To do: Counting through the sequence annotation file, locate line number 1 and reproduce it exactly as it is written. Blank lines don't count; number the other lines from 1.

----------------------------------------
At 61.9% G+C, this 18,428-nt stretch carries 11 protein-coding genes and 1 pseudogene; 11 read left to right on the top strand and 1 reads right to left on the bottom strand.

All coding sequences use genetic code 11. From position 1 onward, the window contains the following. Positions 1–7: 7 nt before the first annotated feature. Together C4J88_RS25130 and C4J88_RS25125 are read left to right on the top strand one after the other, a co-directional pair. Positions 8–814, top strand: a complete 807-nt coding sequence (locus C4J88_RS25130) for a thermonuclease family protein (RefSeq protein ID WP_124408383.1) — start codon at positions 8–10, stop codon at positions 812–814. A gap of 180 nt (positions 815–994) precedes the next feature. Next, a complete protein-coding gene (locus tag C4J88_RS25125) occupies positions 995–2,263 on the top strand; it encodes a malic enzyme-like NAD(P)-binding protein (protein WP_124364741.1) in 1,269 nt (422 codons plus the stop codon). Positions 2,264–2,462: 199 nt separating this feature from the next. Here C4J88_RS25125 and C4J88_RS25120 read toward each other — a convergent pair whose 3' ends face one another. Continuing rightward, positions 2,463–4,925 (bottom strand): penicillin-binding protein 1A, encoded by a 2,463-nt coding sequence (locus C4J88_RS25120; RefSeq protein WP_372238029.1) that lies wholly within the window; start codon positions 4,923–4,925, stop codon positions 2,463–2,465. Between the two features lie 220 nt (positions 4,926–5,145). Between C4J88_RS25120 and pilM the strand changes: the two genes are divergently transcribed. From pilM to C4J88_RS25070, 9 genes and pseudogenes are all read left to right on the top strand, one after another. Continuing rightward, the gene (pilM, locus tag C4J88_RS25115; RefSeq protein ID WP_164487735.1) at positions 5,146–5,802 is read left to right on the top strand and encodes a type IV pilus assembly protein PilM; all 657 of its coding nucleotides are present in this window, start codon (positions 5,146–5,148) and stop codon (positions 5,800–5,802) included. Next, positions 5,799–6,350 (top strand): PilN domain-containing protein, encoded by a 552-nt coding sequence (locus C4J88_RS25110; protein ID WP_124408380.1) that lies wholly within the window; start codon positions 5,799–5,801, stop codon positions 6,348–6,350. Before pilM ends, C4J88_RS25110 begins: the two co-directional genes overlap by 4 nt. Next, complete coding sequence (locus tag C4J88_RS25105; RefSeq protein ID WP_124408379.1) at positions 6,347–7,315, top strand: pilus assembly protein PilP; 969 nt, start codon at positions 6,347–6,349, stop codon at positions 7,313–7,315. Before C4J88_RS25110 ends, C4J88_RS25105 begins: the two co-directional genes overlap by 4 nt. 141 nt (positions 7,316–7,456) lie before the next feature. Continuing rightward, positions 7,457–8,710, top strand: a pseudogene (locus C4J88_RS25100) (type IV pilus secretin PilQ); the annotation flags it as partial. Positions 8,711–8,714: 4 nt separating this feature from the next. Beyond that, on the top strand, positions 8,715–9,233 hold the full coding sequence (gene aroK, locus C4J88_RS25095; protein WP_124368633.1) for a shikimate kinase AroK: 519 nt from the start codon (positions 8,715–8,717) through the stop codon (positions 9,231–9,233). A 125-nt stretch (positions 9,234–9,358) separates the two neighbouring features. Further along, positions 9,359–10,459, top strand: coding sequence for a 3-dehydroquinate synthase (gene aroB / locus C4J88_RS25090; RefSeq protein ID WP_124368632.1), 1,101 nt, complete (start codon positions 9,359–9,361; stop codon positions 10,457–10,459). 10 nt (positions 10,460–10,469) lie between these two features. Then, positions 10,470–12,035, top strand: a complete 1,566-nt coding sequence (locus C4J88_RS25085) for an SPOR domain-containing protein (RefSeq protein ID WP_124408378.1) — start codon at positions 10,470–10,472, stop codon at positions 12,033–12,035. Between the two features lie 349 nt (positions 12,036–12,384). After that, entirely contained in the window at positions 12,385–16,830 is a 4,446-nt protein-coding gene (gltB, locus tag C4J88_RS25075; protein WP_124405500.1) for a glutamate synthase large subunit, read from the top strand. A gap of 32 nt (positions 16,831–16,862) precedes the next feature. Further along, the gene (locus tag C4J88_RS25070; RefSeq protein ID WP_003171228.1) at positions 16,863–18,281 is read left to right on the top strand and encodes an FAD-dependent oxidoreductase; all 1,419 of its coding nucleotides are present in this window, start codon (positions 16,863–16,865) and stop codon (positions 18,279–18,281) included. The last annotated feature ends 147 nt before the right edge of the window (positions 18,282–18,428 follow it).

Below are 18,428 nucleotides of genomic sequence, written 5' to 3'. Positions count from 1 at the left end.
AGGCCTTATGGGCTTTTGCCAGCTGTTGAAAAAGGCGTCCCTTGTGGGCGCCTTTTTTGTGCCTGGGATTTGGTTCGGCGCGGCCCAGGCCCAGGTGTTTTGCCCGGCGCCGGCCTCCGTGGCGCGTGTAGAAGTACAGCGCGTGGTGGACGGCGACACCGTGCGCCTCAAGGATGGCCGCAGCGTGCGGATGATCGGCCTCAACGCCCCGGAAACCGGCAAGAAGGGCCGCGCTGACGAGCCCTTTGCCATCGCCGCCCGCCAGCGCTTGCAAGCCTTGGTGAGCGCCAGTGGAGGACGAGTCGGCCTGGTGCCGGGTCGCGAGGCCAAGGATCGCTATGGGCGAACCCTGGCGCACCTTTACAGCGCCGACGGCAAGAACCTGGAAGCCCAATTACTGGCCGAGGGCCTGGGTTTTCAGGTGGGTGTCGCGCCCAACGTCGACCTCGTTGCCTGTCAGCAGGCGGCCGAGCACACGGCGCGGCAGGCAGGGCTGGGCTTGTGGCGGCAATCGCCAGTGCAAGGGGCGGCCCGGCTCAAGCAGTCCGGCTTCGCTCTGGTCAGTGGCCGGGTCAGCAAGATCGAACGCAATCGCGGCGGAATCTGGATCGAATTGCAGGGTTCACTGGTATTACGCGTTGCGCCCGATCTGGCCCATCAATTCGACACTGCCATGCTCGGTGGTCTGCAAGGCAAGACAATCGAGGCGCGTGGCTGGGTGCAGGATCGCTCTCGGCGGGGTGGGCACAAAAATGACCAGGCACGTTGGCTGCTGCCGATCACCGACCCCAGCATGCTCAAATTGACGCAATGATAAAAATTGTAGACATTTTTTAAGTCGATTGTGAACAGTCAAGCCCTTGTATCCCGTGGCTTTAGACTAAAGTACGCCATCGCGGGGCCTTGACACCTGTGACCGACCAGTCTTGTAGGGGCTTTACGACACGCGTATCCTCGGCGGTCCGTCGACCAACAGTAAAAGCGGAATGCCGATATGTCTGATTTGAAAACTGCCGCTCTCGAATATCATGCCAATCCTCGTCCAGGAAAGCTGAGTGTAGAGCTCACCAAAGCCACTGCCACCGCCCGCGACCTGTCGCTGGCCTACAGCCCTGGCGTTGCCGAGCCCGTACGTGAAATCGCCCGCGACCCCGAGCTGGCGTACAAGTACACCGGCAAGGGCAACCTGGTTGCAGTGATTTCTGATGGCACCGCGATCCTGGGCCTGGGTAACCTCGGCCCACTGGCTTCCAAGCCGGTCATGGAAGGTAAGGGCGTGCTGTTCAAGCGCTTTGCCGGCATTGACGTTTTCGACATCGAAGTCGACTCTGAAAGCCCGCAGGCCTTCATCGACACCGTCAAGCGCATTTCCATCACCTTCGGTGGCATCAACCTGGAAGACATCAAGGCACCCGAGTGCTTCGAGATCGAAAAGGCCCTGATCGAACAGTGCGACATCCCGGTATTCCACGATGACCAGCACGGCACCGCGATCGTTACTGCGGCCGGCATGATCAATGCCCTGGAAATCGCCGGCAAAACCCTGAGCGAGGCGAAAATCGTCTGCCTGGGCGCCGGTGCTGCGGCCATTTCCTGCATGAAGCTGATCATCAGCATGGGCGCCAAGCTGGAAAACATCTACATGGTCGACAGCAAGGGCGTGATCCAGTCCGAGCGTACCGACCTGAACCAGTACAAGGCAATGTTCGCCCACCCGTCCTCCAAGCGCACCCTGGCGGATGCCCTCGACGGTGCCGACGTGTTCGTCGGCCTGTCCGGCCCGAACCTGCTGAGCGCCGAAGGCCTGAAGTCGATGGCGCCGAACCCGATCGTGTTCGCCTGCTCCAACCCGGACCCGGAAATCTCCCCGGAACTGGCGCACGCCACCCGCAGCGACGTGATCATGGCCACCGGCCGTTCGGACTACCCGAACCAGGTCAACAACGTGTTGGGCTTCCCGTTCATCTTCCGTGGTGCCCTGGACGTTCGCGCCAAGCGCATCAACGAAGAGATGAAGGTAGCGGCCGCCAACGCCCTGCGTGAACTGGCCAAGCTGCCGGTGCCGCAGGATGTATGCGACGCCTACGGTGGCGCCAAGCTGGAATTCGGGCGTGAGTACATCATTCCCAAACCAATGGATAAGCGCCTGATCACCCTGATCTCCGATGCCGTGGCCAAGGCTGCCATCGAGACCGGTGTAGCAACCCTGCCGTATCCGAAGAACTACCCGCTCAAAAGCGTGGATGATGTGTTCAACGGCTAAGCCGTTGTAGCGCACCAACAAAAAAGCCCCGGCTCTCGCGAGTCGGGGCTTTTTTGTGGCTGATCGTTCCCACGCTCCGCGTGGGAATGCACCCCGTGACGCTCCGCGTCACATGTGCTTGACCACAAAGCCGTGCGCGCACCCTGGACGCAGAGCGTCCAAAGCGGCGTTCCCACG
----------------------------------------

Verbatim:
At 61.9% G+C, this 18,428-nt stretch carries 11 protein-coding genes and 1 pseudogene; 11 read left to right on the top strand and 1 reads right to left on the bottom strand.